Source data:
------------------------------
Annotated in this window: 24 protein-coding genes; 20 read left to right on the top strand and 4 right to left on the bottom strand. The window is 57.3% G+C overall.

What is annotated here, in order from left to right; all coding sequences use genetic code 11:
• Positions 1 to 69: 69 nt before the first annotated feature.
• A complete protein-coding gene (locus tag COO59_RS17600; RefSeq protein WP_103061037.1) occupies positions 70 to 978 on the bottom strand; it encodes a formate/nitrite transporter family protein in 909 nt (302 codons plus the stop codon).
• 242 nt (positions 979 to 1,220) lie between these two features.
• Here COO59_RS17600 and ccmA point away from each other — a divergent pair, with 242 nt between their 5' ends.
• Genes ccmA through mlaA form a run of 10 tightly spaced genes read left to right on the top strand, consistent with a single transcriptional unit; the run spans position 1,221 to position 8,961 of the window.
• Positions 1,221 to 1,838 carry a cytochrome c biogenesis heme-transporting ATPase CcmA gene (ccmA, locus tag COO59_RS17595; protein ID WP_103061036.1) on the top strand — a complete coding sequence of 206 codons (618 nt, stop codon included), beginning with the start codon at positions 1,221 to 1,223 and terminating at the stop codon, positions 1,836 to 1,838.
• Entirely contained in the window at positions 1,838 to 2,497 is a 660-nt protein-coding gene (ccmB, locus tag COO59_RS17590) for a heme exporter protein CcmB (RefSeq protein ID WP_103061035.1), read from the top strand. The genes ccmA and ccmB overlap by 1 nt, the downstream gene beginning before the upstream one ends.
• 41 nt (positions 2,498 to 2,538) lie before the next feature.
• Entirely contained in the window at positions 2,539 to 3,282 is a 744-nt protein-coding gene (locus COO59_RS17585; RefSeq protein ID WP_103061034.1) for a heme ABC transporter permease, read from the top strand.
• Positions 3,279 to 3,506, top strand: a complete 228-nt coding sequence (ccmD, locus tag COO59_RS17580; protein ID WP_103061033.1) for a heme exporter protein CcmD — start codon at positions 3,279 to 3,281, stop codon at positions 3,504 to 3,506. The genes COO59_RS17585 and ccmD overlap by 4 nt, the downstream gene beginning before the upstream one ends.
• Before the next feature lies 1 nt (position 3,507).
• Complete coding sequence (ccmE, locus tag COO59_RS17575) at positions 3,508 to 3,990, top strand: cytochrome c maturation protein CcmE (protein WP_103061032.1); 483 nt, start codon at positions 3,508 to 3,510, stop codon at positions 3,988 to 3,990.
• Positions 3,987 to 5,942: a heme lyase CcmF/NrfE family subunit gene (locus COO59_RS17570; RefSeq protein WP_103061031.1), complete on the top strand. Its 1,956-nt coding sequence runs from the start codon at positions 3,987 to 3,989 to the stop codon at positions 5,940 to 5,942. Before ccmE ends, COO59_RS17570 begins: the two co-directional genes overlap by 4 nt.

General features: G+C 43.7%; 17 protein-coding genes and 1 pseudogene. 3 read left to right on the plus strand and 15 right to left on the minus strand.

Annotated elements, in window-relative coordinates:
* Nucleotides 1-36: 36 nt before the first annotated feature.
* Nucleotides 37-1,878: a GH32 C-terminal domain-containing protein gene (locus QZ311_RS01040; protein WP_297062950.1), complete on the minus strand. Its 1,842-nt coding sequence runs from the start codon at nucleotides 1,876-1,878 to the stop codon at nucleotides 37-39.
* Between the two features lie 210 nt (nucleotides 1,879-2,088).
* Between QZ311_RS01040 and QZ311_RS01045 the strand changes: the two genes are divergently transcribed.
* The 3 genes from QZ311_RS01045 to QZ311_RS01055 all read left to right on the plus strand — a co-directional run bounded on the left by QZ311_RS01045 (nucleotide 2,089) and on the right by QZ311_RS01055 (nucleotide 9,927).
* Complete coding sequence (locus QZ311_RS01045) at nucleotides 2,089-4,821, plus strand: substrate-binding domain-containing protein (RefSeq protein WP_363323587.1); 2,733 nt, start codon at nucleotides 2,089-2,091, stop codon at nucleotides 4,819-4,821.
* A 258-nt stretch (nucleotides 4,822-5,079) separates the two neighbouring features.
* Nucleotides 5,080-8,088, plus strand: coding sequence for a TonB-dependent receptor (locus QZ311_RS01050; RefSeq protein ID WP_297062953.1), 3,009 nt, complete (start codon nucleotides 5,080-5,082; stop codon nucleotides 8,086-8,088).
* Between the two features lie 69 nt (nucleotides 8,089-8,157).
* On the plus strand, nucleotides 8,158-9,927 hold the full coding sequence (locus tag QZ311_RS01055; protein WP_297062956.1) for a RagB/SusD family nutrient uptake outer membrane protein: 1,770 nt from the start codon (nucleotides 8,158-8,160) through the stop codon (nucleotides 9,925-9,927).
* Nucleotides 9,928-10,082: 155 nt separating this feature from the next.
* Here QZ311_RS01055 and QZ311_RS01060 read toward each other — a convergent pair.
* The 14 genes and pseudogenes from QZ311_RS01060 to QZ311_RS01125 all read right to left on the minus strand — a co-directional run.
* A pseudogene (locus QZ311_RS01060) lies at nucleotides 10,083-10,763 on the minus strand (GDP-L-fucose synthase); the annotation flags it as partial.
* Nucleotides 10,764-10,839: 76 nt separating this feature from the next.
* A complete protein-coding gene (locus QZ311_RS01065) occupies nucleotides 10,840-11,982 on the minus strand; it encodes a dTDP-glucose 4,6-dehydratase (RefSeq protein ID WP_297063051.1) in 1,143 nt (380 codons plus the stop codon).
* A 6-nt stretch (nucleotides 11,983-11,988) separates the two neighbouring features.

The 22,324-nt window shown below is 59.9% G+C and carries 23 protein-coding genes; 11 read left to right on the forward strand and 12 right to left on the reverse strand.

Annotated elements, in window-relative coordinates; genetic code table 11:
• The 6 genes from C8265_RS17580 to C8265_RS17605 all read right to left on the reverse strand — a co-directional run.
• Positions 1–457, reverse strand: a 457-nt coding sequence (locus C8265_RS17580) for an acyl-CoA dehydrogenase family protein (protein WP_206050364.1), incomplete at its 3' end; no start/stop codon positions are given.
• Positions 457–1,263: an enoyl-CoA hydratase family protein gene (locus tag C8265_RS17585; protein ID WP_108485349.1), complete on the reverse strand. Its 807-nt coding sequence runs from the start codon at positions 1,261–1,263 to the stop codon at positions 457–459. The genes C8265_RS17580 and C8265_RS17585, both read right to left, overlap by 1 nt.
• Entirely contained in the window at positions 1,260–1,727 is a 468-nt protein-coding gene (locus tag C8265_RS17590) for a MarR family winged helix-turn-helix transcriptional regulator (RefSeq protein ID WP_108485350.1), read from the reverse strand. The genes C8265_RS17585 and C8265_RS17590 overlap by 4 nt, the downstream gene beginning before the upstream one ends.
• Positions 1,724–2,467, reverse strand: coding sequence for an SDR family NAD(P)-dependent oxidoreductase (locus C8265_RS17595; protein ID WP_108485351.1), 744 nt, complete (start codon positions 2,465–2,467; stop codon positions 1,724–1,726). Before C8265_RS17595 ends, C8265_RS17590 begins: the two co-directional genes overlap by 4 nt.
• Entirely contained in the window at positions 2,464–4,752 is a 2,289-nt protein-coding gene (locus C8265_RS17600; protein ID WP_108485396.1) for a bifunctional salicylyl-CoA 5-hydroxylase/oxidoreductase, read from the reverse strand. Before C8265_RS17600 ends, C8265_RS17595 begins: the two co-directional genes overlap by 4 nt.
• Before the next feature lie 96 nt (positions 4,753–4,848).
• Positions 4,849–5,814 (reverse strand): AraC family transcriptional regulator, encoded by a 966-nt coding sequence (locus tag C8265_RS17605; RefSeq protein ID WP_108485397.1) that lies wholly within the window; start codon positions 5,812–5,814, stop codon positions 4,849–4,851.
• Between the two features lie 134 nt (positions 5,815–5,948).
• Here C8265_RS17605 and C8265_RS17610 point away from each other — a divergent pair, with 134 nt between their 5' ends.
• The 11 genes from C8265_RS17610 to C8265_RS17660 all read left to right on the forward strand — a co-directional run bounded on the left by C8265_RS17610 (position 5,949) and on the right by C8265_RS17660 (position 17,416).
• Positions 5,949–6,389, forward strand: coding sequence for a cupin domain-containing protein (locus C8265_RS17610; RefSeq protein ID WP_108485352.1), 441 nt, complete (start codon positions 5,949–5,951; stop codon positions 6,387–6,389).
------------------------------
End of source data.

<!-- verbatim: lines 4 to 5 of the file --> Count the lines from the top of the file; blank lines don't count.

• A complete protein-coding gene (locus tag COO59_RS17600; RefSeq protein WP_103061037.1) occupies positions 70 to 978 on the bottom strand; it encodes a formate/nitrite transporter family protein in 909 nt (302 codons plus the stop codon).
• 242 nt (positions 979 to 1,220) lie between these two features.